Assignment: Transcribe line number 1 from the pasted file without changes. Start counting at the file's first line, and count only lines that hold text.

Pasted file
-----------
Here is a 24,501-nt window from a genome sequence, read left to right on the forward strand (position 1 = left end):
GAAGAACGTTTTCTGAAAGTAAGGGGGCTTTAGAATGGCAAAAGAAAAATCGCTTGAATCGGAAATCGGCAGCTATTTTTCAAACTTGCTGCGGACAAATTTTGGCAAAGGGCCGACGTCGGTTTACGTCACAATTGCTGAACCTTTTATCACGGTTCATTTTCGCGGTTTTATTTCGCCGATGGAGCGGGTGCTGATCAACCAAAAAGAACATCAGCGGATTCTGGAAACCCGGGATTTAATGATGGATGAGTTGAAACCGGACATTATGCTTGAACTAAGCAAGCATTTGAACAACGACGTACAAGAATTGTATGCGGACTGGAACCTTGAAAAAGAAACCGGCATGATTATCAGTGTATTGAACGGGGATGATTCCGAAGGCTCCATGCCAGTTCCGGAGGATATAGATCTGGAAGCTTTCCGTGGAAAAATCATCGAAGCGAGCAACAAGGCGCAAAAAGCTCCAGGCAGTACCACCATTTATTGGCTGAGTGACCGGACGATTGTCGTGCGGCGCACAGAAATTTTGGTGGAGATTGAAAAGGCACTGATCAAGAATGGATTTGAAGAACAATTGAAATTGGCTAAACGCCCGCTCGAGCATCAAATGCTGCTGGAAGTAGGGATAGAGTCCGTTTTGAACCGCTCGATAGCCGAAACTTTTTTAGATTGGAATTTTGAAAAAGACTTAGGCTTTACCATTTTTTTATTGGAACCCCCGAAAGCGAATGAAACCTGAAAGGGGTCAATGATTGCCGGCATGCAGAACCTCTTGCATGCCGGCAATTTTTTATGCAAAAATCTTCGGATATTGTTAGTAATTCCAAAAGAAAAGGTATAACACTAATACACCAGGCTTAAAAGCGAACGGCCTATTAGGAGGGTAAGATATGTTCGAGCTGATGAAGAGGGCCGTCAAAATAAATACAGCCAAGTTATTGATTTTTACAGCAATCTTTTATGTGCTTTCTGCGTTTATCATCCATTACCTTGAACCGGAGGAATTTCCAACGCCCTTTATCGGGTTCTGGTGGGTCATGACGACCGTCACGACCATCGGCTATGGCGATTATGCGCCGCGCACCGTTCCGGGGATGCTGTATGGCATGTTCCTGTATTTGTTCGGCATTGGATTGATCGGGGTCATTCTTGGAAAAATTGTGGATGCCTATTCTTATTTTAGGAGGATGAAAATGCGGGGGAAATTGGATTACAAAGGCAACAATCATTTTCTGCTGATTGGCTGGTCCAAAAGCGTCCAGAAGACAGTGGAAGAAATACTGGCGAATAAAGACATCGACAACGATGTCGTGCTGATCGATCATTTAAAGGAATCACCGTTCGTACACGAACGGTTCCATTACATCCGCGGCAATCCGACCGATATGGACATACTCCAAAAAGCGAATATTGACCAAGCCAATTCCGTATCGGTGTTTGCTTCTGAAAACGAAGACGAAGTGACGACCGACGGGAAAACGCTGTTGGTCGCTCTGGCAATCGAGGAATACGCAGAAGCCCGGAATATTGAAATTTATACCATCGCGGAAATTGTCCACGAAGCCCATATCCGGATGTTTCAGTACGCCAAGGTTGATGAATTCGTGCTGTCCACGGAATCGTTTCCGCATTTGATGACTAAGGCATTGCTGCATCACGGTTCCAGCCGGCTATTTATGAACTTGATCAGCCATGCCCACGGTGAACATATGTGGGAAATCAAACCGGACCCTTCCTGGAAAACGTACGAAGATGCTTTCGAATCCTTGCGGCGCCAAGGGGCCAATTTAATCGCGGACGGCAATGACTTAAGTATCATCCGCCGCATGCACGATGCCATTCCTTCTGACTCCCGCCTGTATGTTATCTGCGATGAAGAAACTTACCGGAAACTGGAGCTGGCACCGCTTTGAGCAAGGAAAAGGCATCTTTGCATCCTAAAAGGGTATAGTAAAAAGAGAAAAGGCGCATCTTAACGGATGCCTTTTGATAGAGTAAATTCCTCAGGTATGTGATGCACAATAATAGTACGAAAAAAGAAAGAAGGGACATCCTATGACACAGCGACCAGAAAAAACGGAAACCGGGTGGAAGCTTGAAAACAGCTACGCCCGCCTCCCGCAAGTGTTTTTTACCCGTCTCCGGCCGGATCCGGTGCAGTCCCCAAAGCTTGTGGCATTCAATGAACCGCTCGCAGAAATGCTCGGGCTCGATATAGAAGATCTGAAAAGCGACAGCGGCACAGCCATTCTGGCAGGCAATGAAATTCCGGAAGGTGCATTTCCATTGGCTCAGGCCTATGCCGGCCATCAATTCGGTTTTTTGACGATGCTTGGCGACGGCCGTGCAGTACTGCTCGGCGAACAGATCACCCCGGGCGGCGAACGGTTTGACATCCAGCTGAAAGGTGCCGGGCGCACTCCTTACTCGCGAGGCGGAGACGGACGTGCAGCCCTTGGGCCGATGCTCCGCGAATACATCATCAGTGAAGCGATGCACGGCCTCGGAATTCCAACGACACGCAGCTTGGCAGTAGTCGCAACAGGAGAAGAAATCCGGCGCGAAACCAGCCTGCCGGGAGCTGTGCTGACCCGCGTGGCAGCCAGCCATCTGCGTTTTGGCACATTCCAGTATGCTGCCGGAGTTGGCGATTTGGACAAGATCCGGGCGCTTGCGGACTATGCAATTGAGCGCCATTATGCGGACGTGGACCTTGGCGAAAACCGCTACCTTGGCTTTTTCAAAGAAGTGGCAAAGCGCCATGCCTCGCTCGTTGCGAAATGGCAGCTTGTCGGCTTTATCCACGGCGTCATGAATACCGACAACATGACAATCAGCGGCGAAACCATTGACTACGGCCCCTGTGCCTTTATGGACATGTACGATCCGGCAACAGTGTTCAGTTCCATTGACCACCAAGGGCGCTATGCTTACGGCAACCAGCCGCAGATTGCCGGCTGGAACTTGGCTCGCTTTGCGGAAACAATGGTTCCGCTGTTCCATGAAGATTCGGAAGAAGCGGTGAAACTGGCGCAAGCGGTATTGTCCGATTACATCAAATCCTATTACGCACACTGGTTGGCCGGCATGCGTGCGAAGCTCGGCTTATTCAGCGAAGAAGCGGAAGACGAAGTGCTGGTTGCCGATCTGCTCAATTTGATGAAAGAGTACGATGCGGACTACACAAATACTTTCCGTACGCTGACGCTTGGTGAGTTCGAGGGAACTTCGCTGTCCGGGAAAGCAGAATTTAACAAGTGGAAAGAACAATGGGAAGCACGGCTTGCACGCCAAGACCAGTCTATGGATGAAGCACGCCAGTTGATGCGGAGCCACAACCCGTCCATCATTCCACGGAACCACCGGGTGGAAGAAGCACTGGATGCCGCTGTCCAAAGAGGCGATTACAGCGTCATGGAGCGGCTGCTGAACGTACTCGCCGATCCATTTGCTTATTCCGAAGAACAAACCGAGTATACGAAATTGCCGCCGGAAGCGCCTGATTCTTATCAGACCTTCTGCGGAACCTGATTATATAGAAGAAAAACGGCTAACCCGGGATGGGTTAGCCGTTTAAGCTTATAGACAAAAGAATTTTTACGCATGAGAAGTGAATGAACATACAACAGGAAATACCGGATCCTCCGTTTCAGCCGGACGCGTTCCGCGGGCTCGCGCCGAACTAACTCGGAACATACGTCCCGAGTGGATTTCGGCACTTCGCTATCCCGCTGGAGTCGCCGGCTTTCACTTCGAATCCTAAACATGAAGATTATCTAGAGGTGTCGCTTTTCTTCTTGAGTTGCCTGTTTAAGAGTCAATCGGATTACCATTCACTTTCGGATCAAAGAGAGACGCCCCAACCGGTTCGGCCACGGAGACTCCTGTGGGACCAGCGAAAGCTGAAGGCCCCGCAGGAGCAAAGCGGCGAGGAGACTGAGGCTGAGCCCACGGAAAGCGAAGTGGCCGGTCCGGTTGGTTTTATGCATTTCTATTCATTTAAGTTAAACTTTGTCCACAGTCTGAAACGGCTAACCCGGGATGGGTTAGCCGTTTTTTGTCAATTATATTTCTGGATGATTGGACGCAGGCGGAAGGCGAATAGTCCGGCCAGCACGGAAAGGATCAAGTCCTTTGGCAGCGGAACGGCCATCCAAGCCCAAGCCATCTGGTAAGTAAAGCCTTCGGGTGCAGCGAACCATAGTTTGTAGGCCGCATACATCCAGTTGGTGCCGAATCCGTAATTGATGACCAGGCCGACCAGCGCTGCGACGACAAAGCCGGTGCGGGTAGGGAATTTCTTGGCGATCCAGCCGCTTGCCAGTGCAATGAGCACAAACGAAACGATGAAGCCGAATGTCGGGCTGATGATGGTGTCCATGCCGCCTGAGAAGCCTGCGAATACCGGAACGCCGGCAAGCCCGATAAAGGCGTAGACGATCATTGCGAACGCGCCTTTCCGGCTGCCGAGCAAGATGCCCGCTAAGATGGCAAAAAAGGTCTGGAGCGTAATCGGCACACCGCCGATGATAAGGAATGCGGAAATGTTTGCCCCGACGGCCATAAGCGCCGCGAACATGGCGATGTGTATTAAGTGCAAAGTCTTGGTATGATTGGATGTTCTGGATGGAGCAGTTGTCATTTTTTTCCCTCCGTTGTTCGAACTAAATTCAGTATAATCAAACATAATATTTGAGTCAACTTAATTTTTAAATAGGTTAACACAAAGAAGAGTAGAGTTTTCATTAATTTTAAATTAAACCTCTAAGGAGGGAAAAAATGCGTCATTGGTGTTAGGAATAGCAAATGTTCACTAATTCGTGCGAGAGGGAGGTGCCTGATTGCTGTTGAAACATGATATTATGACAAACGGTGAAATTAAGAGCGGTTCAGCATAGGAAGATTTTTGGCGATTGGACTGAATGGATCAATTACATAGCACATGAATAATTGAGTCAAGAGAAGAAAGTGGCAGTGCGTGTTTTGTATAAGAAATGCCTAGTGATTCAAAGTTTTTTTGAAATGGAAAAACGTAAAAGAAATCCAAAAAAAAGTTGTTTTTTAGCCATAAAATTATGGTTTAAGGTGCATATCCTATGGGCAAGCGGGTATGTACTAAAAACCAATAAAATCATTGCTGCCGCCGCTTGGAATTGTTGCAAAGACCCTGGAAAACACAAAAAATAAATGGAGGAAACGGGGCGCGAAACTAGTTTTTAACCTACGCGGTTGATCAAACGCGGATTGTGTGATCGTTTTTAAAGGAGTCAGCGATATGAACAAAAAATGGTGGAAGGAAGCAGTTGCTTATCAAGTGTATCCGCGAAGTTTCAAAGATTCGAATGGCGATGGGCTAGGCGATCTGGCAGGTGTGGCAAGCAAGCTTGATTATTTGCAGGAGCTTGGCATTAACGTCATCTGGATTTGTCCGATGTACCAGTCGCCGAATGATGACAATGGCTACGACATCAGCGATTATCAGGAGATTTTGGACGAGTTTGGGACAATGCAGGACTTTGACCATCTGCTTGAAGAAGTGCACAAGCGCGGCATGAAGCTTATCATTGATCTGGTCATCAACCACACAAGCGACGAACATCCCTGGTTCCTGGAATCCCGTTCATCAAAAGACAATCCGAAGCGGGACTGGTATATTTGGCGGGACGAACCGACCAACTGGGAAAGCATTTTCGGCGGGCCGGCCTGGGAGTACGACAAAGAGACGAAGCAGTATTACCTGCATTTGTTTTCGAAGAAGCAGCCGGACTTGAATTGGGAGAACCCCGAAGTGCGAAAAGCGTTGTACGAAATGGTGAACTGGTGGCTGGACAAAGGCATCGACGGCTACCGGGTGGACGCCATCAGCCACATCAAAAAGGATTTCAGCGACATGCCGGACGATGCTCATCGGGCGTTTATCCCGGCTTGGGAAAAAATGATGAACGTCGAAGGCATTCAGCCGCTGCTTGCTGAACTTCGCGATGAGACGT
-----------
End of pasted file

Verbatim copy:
Here is a 24,501-nt window from a genome sequence, read left to right on the forward strand (position 1 = left end):